guilt, in psychology, a term denoting an unpleasant feeling associated with unfulfilled wishes. Sigmund Freud initially contended that sexual drives produce sense of guilt in the superego, the moral conscience of the mind. He later maintained, however, that guilt was associated with aggressive impulses. Freud felt that guilt was often confused with remorse, the former being an emotion signaling the presence of aggressive wishes, the latter a self-imposed punishment which occurs if the aggressive wish is fulfilled. Individuals suffering from various neurotic disorders may experience feelings of guilt and remorse even when they have not acted on their aggressive impulses. The term guilt is most commonly used in traditional psychoanalysis, as a way of describing unconscious processes which may lead to neurotic reactions. It is also used in criminal law, in cases where a defendant is found to be responsible for the crime for which he is on trial.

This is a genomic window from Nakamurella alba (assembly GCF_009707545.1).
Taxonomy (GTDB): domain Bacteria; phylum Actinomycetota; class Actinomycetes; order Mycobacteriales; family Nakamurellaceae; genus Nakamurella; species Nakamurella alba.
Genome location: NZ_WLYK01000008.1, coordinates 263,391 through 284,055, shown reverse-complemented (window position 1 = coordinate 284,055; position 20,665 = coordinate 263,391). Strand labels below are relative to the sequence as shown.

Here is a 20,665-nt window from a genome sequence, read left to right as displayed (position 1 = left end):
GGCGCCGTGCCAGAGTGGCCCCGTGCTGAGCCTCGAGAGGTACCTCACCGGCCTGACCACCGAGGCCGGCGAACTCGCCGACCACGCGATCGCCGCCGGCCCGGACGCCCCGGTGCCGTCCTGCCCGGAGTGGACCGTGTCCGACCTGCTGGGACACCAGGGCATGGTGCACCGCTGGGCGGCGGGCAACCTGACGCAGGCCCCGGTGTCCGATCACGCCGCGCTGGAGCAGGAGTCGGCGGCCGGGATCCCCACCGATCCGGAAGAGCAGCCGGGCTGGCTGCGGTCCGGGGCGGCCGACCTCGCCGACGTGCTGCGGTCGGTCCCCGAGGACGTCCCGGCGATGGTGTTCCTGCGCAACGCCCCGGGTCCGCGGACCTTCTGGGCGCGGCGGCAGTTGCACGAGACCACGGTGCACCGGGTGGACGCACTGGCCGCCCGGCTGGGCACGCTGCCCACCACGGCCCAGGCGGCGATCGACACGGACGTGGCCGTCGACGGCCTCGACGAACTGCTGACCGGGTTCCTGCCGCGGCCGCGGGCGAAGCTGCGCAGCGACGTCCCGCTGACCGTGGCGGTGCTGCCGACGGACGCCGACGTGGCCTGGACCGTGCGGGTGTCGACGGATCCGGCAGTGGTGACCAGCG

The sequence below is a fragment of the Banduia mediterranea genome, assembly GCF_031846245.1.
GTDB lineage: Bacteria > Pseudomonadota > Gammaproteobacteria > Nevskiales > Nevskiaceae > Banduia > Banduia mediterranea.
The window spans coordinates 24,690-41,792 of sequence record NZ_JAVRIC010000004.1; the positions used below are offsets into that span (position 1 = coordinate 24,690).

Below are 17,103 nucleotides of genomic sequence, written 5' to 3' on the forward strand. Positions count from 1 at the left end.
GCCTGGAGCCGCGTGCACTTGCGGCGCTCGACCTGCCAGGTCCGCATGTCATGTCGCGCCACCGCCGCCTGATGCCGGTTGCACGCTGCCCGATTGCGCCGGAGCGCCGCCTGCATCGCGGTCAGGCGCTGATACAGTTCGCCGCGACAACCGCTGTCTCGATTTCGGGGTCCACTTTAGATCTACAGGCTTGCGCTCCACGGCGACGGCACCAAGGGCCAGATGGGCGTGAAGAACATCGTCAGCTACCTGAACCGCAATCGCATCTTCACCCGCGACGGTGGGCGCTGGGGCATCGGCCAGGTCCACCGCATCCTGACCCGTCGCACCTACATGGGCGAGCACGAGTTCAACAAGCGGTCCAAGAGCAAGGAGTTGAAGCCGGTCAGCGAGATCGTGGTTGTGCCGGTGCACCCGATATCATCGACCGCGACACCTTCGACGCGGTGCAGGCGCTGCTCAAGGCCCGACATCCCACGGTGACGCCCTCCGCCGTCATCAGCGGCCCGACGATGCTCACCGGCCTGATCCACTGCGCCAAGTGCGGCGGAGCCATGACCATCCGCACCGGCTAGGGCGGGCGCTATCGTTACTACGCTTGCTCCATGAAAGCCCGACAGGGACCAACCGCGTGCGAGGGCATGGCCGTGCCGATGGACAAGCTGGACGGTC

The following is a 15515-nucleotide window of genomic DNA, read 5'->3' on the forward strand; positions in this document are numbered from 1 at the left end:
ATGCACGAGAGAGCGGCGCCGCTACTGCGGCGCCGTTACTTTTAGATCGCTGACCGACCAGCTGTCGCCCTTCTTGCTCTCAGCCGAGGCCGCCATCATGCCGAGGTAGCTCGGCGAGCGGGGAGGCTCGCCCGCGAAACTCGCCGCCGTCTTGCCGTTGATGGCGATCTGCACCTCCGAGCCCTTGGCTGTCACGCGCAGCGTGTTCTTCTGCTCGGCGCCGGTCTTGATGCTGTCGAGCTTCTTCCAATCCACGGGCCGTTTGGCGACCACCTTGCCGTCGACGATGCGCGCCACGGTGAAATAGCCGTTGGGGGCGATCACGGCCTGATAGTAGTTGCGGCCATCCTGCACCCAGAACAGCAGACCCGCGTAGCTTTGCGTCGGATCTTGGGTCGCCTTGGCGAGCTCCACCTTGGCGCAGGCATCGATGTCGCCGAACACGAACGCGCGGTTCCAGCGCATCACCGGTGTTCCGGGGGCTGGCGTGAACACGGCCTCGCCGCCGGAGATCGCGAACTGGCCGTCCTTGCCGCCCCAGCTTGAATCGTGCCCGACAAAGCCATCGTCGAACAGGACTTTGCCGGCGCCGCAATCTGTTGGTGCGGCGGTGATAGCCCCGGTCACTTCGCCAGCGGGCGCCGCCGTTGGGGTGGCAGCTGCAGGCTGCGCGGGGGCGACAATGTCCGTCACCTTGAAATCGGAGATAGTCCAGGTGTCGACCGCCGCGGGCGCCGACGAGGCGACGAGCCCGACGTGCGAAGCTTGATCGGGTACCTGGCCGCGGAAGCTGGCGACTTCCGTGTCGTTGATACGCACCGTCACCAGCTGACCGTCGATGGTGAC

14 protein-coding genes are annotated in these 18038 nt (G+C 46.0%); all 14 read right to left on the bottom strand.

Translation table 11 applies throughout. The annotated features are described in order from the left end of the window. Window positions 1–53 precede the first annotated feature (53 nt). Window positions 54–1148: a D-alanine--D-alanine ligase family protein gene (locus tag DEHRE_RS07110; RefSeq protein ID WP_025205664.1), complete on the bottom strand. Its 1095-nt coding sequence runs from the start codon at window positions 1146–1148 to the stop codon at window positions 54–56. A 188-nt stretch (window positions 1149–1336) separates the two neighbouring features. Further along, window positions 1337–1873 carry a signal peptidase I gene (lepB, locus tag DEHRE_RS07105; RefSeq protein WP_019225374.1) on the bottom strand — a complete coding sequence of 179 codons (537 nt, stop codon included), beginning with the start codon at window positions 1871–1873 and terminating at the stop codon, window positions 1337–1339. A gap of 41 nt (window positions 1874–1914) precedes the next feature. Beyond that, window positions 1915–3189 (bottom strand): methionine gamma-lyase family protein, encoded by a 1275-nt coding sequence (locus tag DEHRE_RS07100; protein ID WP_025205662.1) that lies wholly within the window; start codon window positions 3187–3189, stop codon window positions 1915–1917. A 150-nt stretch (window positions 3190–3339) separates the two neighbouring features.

See L. Wurmser, The Mask of Shame (1981).
The Columbia Electronic Encyclopedia, 6th ed. Copyright © 2012, Columbia University Press. All rights reserved.
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